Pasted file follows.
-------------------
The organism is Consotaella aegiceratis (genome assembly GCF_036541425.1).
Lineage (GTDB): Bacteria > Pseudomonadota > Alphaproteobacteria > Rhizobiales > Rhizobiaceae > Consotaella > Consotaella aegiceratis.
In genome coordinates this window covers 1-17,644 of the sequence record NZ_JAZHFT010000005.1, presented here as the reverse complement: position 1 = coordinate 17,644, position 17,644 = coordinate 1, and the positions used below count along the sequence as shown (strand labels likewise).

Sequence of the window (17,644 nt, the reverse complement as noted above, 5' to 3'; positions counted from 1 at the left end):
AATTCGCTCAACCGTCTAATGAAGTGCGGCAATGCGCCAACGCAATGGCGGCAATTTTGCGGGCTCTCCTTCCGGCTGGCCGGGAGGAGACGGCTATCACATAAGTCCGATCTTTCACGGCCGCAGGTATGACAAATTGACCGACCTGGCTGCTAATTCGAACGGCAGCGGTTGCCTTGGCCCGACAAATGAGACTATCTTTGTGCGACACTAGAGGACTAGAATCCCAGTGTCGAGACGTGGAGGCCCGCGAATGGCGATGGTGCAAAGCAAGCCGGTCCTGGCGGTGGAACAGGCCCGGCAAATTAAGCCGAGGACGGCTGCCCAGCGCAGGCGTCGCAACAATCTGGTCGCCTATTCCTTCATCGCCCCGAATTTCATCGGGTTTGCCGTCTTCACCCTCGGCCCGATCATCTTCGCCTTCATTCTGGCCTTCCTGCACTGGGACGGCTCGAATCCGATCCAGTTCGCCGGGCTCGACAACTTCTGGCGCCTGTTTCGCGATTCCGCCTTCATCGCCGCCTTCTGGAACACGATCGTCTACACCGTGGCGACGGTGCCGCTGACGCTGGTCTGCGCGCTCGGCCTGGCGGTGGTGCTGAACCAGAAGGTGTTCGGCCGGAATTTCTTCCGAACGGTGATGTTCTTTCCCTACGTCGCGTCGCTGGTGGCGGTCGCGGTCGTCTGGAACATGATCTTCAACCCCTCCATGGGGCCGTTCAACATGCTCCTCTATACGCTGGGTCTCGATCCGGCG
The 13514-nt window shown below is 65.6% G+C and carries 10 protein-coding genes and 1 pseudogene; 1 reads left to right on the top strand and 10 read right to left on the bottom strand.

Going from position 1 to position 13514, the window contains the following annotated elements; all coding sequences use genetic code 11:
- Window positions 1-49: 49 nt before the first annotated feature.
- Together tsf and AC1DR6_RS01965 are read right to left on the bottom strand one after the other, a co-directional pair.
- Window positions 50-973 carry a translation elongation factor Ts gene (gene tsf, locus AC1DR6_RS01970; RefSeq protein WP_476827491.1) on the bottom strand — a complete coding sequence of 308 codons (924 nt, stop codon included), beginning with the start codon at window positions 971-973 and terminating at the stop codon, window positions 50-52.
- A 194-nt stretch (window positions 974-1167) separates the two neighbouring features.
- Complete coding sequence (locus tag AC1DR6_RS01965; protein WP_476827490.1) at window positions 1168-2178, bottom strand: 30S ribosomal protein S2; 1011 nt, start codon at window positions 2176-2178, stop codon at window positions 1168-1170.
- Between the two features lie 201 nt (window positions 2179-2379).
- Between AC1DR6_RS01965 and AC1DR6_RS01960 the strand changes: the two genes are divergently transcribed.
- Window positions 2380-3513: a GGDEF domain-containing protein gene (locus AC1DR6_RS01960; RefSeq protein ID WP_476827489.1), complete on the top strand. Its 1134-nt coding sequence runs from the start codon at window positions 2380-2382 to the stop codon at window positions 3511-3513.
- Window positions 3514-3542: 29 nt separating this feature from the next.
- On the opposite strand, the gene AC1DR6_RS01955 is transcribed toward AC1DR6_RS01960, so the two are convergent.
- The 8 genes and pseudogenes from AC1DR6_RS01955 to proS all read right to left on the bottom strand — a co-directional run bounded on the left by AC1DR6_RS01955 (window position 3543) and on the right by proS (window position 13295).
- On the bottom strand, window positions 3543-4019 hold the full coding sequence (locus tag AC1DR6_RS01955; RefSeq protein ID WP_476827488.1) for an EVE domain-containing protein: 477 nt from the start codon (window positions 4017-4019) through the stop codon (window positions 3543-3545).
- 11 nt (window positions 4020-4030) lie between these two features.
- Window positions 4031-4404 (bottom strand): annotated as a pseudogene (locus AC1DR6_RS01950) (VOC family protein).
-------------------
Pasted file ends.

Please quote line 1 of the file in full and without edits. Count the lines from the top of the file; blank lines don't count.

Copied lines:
The organism is Consotaella aegiceratis (genome assembly GCF_036541425.1).